It was going to be the greatest season of television ever.
Forget about Richie Aprile. Step aside, Ralphie Cifaretto. Steve Buscemi was joining the cast of The Sopranos as Tony Blundetto, Tony Soprano's cousin, and he was primed to become the most revered guest star in the show's storied history.
Only he wasn't. And when compared to the first four seasons, which were maybe the best in all of televised drama, Season 5 of The Sopranos comes up more than a little short.
It's not all Buscemi's fault; perhaps the show was destined to decline anyway. Or maybe David Chase was in the process of segueing from "intrigue and action" to "dream sequences where Tony is a traveling salesman," and Buscemi got caught up in the crossfire. But his understated performance as a tortured ex-mobster was nowhere near as memorable, or as well-performed, as Joe Pantoliano's Ralphie or David Proval's Richie.
To me, at least, it felt like a wasted opportunity.
And then there was Boardwalk Empire. Created by Sopranos writer/producer Terence Winter, the show was supposed to be HBO's next big mob-oriented gem. The pilot was directed by Martin Scorsese. Accomplished actors like Michael Shannon and Michael Stuhlbarg were cast in supporting roles. And there was Buscemi, at the center of the stage, as criminal kingpin "Nucky" Thompson.
Boardwalk Empire was indeed a hit, racking up awards and breaking ratings records in its Scorsese-helmed debut. But, despite a Golden Globe win (which barely means anything anyway), how much of that was thanks to Buscemi? His casting seemed to be a calculated step away from the "big burly boss" type that was perfected by James Gandolfini, but Buscemi's straight-laced roles have always been more "quirky everyman" than "cunning evil mobster." Nucky is supposed to outsmart his opponents, but I never really bought that he was so very clever or crafty. He just seemed like a guy in the right place at the right time.
I'd rather have seen a creepy Buscemi, or a sinister Buscemi, someone with hate in his heart and an axe to grind. Instead, we got a glorified straight man who's been thoroughly outclassed by his fellow actors, including Shannon's unhinged Agent Nelson Van Alden and, by leaps and bounds, Michael Pitt's calculated young cohort Jimmy Darmody.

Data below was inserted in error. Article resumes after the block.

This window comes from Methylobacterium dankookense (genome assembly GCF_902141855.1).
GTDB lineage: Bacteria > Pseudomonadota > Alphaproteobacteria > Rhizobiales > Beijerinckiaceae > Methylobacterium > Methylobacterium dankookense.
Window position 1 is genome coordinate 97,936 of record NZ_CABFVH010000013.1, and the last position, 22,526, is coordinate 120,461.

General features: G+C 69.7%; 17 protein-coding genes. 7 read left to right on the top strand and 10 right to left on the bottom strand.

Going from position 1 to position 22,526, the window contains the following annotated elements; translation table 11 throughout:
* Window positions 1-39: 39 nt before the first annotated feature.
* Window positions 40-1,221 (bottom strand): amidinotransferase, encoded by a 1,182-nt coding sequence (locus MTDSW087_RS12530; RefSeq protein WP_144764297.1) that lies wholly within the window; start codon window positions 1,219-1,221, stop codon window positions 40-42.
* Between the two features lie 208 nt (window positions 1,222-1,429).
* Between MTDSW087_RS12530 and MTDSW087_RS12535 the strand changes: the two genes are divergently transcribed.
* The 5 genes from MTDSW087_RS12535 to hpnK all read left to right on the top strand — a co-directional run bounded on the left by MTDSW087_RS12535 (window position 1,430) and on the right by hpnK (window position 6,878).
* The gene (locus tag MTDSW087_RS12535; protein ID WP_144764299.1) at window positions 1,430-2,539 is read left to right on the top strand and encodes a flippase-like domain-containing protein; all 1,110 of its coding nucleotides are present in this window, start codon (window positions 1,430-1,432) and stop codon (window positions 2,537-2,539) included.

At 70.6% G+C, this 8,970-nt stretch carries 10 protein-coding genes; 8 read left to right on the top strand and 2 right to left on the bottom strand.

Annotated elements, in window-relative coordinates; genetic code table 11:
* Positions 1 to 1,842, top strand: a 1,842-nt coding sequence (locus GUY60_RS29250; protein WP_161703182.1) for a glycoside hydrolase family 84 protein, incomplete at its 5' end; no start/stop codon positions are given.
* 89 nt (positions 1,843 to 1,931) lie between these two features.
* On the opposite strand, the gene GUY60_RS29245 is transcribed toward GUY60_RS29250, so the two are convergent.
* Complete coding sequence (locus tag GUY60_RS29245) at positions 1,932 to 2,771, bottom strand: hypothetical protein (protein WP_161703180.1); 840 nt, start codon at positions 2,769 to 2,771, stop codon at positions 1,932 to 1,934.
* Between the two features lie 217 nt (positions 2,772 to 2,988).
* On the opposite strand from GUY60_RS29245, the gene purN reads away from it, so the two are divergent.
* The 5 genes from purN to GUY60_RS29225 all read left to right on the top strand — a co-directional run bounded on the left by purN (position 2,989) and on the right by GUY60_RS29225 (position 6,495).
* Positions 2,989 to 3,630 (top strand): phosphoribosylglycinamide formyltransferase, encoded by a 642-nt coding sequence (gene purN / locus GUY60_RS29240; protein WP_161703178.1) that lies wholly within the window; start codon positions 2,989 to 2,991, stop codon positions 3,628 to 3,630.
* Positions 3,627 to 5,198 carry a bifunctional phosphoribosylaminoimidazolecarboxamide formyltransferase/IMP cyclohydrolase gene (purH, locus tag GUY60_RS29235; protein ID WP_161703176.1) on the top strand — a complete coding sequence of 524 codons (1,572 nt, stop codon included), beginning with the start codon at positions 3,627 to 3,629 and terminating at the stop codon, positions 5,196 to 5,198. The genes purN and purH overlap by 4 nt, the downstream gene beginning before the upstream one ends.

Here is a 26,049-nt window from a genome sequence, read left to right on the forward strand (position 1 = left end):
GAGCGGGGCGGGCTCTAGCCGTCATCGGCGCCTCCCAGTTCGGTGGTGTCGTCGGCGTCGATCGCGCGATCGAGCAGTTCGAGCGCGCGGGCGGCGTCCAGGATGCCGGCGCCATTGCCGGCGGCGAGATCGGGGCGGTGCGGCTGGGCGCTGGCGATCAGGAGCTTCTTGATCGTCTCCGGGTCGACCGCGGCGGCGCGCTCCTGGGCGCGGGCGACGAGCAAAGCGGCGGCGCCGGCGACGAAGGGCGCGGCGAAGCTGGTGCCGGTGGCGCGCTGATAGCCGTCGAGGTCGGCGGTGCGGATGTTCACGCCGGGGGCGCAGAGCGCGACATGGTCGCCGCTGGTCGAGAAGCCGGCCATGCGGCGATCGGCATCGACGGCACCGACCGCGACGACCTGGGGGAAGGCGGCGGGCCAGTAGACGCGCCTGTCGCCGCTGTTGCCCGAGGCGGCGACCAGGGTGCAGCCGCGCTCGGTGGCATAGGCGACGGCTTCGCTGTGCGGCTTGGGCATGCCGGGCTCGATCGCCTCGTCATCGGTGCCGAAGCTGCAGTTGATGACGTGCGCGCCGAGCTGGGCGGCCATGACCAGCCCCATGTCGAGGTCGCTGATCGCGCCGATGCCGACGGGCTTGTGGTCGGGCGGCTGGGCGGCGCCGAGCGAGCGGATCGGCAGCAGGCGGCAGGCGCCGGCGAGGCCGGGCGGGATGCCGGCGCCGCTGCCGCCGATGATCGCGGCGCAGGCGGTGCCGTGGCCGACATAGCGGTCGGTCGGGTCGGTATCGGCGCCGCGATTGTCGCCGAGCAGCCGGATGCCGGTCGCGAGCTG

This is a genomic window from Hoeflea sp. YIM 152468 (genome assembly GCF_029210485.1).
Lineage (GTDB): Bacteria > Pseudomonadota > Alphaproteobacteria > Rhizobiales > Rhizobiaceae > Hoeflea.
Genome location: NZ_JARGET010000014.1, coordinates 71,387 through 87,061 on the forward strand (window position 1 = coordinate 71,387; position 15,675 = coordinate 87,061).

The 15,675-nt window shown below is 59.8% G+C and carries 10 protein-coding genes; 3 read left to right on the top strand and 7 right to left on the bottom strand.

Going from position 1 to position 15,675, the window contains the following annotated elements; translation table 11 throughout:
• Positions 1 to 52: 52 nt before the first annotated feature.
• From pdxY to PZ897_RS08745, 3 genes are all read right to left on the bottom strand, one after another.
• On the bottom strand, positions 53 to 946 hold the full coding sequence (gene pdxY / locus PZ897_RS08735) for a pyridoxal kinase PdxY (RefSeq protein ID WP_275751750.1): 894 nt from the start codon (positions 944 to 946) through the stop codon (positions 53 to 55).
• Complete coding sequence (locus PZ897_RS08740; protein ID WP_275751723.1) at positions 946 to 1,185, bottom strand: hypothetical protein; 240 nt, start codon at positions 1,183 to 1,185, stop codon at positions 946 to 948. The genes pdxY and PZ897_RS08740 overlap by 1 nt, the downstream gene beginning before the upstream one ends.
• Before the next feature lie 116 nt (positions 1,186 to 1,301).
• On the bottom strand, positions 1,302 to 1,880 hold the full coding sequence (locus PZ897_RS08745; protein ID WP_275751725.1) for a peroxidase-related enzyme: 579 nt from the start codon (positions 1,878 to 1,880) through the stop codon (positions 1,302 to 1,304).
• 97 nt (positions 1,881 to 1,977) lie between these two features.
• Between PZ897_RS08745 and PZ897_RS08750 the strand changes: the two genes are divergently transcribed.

It didn't help matters that Boardwalk Empire hasn't been a particularly understated program thus far; when a character purchases a dress with "blood money," you can practically guarantee that the episode will end with actual blood being spilled all over it. It's been more than a little on the nose, and I think its unquestionably brought the show down.
In a way, Game of Thrones has been what I wanted Boardwalk Empire to be: a complicated, dense show that becomes required viewing. You feel for the characters on Game of Thrones; they make you want to watch. With Boardwalk Empire, sometimes it felt like I was watching out of obligation. It had been billed as "important television," so it was important television. But when all was said and done, I found that I didn't particularly give a crap. It definitely did not live up to the standards set by Sopranos and Deadwood, that's for sure.
Again, this isn't all Steve Buscemi's fault. He's is a terrific actor who has lent his talents to such varied and acclaimed movies as Fargo, Big Fish, Ghost World, Armageddon, The Big Lebowski and Airheads. You could make that the case that he's one of the most intriguing, or at least accomplished, modern character actors out there.
But when handed the ball, when it seems like he's finally found a meaty television role that will show off his range, it falls flat. Maybe HBO just doesn't know how to use him. Or maybe he's purposely trying to avoid the slimy, squirrely roles that made him famous, like the one he played in Fargo. Either way, I'm no longer all that excited for Buscemi on TV.